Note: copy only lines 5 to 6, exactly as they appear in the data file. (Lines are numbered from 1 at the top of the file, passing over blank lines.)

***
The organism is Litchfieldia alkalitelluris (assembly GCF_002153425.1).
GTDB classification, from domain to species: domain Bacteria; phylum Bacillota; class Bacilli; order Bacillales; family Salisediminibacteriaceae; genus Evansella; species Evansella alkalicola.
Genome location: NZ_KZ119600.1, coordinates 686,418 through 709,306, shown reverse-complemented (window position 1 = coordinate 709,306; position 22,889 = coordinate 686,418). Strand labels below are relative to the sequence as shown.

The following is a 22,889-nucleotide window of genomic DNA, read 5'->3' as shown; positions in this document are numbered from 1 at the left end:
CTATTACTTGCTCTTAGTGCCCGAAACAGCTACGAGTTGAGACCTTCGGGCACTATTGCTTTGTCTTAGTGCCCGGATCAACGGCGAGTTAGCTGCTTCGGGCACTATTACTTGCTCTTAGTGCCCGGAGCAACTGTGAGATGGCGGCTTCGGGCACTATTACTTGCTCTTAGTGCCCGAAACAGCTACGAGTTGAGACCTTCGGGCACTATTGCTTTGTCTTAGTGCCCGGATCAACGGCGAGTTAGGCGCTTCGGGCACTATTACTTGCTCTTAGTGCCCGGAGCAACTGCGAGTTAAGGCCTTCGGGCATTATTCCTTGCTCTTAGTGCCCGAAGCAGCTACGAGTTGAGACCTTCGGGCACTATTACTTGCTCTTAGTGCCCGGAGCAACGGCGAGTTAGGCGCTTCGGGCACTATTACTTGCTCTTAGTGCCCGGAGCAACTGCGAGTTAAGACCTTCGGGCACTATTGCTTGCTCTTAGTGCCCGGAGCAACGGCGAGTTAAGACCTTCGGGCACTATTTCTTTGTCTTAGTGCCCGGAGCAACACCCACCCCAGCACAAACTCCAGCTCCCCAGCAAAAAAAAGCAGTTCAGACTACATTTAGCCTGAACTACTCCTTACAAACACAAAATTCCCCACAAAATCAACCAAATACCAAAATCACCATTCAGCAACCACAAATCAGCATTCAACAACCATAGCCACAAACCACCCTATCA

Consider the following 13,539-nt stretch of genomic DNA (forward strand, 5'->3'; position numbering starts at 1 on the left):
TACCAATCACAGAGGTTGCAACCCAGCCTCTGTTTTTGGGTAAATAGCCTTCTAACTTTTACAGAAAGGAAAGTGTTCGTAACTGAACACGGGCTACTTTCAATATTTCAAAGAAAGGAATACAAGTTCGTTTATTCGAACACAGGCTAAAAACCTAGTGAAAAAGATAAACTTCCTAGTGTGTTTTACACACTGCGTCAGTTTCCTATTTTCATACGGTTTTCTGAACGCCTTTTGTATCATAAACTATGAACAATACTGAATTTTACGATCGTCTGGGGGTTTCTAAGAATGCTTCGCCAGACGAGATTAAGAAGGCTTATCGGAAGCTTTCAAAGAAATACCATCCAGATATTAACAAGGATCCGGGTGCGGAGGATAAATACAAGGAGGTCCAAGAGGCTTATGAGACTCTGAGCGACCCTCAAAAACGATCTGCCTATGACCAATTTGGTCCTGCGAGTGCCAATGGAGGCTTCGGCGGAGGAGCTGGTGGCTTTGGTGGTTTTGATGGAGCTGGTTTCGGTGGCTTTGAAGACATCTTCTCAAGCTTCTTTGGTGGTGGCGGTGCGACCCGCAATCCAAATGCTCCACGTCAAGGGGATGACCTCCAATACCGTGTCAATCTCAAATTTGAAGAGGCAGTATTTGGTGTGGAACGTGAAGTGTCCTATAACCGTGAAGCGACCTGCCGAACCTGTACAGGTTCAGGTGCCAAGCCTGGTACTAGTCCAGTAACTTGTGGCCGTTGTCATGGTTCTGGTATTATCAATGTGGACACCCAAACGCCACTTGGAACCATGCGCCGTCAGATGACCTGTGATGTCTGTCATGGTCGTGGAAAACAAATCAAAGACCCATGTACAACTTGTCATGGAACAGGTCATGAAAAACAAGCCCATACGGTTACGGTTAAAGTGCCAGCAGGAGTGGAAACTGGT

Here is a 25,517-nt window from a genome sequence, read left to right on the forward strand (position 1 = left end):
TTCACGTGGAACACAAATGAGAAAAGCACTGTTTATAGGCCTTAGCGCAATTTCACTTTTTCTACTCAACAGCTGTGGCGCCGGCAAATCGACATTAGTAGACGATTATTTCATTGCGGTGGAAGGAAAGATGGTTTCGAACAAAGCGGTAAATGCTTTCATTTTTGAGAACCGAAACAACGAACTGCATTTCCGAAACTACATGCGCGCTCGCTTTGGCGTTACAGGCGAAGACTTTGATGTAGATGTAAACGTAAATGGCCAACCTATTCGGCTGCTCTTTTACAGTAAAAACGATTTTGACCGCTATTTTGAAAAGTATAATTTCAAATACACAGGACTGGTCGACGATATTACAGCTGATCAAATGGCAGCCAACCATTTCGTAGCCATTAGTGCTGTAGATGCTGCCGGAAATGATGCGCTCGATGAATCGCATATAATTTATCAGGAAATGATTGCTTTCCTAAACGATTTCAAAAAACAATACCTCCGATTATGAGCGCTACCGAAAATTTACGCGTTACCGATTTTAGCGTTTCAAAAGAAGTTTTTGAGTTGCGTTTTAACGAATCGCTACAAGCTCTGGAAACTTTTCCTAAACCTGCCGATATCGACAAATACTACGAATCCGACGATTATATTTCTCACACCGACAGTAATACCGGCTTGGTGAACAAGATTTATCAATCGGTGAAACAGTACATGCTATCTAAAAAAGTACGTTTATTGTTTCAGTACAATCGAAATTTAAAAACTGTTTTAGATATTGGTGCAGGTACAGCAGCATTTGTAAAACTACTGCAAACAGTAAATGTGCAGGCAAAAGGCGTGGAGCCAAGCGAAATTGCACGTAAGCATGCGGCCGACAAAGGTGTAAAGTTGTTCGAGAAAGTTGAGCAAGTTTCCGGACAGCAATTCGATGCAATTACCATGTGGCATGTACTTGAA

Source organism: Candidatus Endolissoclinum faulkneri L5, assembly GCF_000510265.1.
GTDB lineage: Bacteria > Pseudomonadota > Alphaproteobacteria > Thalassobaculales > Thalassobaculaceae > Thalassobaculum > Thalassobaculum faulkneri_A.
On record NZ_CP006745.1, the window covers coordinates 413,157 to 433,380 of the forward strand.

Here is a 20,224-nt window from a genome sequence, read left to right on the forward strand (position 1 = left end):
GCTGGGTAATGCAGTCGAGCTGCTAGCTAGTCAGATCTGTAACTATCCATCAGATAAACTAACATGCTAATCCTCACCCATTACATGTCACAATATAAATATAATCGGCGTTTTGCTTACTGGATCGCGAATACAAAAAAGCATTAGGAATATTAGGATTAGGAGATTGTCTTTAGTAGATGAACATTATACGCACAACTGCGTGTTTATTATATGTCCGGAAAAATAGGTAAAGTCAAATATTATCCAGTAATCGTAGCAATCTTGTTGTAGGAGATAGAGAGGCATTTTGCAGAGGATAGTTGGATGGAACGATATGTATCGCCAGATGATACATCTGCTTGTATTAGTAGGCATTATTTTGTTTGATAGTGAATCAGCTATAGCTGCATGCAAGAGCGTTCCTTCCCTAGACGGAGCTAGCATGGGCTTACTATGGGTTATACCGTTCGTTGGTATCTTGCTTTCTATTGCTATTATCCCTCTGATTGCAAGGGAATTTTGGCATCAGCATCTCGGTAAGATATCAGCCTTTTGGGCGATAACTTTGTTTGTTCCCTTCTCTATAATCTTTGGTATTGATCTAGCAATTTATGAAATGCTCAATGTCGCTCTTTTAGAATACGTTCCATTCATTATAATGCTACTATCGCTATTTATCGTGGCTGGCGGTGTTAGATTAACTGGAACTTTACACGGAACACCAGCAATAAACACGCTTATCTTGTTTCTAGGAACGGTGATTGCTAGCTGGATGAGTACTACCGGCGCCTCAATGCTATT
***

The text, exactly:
CTATTACTTGCTCTTAGTGCCCGAAACAGCTACGAGTTGAGACCTTCGGGCACTATTGCTTTGTCTTAGTGCCCGGATCAACGGCGAGTTAGCTGCTTCGGGCACTATTACTTGCTCTTAGTGCCCGGAGCAACTGTGAGATGGCGGCTTCGGGCACTATTACTTGCTCTTAGTGCCCGAAACAGCTACGAGTTGAGACCTTCGGGCACTATTGCTTTGTCTTAGTGCCCGGATCAACGGCGAGTTAGGCGCTTCGGGCACTATTACTTGCTCTTAGTGCCCGGAGCAACTGCGAGTTAAGGCCTTCGGGCATTATTCCTTGCTCTTAGTGCCCGAAGCAGCTACGAGTTGAGACCTTCGGGCACTATTACTTGCTCTTAGTGCCCGGAGCAACGGCGAGTTAGGCGCTTCGGGCACTATTACTTGCTCTTAGTGCCCGGAGCAACTGCGAGTTAAGACCTTCGGGCACTATTGCTTGCTCTTAGTGCCCGGAGCAACGGCGAGTTAAGACCTTCGGGCACTATTTCTTTGTCTTAGTGCCCGGAGCAACACCCACCCCAGCACAAACTCCAGCTCCCCAGCAAAAAAAAGCAGTTCAGACTACATTTAGCCTGAACTACTCCTTACAAACACAAAATTCCCCACAAAATCAACCAAATACCAAAATCACCATTCAGCAACCACAAATCAGCATTCAACAACCATAGCCACAAACCACCCTATCA

Consider the following 13,539-nt stretch of genomic DNA (forward strand, 5'->3'; position numbering starts at 1 on the left):